During the runtime of AWESCO, 6 project meetings and 10 teleconferences were held, 25 technical milestones were achieved and 18 individual training events organised at 8 different partner locations. At finalisation, the AWESCO project had generated more than 140 scientific publications in either green or gold open access. The 16 Early Stage Researchers were involved as co-authors in 70 of these publications, not counting manuscripts that are still under review. In April 2018, a comprehensive textbook was published by Springer, edited by the project coordinator and covering the field of AWE with 30 contributed chapters, several also from consortium members. With a total of 752 pages this book is to date the largest single work about the emerging technology.

Two international conferences were organised during the runtime of AWESCO. The 6th Airborne Wind Energy Conference (AWEC) was held on 15-16 June 2015 in Delft, the Netherlands, attracting more than 200 participants from all over the world to attend the 54 oral presentations arranged in 10 different sessions and 17 poster presentations in a special poster session. The 7th AWEC was held on 5-6 October 2017 in Freiburg, Germany, organized jointly by ALU-FR and TU Delft and attracting a similar number of participants. The conference functioned also as a central networking event of AWESCO, providing ample opportunities for the Early Stage Researchers to present and discuss their work as well as future prospects. Both conferences have been preserved as online events by making the video recorded presentations and posters freely available to the public on the conference websites and The two books of abstracts were published in open access and comprehensively document the state-of-development of airborne wind energy in 2015 and 2017. The generously illustrated booklets perfectly complement the scientific publication output in terms of dissemination of the technology.
The available knowledge base for the emerging technology has been enlarged substantially. The key contributions of AWESCO are especially in the targetted areas of system modelling, control and optimization. These areas are crucial for and efficient development of larger-scale commercial systems and quantitative assessment of new AWE concepts, such as multi-kite configurations. The achieved progress was reported to the AWE community and the interested public at the AWEC 2017. The continued research progress of the consortium will be reported at the Wind Energy Science Conference (WESC) Airborne Wind Energy Conference 2019 in Cork and the AWEC 2019 in Glasgow. Journal editors are by now well aware of the innovation potential of airborne wind energy and are actively seeking contributions from the AWE community.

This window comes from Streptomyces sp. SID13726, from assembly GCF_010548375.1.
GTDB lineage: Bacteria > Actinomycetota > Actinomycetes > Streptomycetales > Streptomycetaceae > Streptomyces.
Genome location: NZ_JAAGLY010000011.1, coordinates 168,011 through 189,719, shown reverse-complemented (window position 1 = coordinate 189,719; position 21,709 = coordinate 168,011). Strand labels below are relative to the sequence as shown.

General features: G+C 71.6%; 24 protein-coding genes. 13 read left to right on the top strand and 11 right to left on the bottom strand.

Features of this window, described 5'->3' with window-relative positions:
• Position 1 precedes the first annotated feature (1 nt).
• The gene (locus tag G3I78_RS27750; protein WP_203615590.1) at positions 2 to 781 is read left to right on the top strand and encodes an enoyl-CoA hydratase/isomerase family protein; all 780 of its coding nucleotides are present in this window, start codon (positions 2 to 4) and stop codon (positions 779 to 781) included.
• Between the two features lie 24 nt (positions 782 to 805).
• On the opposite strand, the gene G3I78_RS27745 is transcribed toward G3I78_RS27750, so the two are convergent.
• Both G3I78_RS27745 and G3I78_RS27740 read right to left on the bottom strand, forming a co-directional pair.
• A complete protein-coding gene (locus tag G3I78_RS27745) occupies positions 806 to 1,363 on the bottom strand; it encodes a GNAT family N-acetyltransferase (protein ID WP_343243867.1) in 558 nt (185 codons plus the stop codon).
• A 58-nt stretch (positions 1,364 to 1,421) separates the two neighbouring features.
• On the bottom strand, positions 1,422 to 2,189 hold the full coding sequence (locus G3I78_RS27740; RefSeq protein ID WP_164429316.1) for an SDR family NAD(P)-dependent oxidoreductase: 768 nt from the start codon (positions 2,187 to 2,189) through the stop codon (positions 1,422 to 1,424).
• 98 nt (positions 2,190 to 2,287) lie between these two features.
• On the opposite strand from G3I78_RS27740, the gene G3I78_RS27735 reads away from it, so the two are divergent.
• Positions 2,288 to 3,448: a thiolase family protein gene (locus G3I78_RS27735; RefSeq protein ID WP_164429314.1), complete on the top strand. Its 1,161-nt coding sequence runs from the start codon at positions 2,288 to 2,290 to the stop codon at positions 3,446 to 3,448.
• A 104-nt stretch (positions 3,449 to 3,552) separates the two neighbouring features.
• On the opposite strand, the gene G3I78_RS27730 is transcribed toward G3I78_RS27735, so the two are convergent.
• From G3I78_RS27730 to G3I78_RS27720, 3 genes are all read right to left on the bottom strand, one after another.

The networked research activities in AWESCO also had an impact on the parallel study that consultancy company Ecorys conducted for the European Commission, assessing the challenges of the commercialisation of airborne wind energy systems ( AWESCO consortium members attended the final workshop on 4th July 2018 in Brussels and used this opportunity to provide feedback to the commission. Further, the International Renewable Energy Agency IRENA is covering Airborne Wind Energy in their “Innovation Outlook: Offshore Wind 2016” report ( Another excellent indicator for the steady development of AWE technology towards utility scale is the announcement of Shell and Makani to partner and begin testing of the 600 kW system offshore Norway in June 2019 (
Group photo of AWEC 2017 participants, Freiburg, 6 October 2017
Skysails ram air wing with rib reinforcements
TU Delft experimental 25 kW kite power system
Ampyx Power AP3 on floating launching and landing platform
Enerkite EK200 with mobile ground station
Photographic visualization of a pumping cycle during night operation by tracing a marker light on th
Worldwide activities in airborne wind energy in 2018
Computational simulation of ram-air wing test section
Enerkite swept wing structural model with bridle lines
Computational simulation of a pumping cycle
Ampyx Power AP2 during flight
Doctoral training in AWESCO
ALU-FR rotational arm test bench
Kitepower/Enevate 100 kW ground station
Kitemill VTOL wing during flight